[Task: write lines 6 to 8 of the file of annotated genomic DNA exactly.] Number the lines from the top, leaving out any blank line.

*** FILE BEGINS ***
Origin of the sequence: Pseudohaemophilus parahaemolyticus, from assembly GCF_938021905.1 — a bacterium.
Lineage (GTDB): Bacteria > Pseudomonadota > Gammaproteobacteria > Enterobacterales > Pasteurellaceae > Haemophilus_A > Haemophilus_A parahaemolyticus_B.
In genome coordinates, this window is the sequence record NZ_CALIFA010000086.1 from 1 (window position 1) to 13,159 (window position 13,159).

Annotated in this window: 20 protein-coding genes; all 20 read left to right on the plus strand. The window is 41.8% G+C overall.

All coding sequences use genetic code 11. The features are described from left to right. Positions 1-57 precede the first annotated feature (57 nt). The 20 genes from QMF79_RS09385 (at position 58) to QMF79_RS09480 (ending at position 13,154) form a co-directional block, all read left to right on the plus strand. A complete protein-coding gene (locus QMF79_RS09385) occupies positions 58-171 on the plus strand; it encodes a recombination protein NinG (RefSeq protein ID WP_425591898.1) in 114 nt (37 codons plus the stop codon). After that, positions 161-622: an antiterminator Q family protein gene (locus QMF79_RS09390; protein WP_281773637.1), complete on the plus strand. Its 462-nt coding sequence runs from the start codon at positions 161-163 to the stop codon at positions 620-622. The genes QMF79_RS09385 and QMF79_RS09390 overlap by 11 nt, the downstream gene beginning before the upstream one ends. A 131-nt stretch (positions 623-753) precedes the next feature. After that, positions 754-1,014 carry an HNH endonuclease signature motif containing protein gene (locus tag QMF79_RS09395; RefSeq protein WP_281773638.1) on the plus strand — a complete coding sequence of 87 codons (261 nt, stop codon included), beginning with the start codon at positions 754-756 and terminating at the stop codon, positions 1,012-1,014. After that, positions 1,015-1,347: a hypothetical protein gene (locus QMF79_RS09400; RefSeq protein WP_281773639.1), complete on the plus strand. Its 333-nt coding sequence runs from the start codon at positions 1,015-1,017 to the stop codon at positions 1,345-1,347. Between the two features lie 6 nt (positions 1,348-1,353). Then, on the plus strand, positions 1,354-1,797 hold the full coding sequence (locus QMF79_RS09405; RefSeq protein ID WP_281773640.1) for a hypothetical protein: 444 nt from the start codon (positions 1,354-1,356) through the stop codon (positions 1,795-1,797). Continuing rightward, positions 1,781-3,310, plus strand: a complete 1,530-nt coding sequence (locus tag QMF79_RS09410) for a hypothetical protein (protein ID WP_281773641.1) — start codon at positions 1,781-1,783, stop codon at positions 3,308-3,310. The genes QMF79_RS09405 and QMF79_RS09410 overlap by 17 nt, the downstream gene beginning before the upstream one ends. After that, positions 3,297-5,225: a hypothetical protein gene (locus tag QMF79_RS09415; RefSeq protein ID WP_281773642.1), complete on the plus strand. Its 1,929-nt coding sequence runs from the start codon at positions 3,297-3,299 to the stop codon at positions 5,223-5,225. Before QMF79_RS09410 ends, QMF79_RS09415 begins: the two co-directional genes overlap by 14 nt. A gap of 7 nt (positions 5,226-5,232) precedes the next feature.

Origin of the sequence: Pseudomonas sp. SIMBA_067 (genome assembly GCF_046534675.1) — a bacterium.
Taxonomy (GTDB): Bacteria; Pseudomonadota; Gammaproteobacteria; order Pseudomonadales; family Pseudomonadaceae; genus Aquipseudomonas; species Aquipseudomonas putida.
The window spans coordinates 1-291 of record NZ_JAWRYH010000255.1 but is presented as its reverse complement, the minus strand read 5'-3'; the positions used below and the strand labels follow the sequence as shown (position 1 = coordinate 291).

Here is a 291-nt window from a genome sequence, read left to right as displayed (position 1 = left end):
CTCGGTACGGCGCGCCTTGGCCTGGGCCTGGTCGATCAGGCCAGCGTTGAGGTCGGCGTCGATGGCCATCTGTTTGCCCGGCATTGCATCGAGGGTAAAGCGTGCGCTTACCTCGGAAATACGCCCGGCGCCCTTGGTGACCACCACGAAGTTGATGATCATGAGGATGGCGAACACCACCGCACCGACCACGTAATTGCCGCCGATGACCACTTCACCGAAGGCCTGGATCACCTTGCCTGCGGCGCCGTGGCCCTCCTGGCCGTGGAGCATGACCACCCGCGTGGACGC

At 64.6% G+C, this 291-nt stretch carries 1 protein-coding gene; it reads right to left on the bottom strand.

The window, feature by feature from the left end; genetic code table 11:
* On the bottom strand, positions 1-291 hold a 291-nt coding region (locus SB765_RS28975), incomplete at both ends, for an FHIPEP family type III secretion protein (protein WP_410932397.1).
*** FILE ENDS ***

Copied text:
Origin of the sequence: Pseudomonas sp. SIMBA_067 (genome assembly GCF_046534675.1) — a bacterium.
Taxonomy (GTDB): Bacteria; Pseudomonadota; Gammaproteobacteria; order Pseudomonadales; family Pseudomonadaceae; genus Aquipseudomonas; species Aquipseudomonas putida.
The window spans coordinates 1-291 of record NZ_JAWRYH010000255.1 but is presented as its reverse complement, the minus strand read 5'-3'; the positions used below and the strand labels follow the sequence as shown (position 1 = coordinate 291).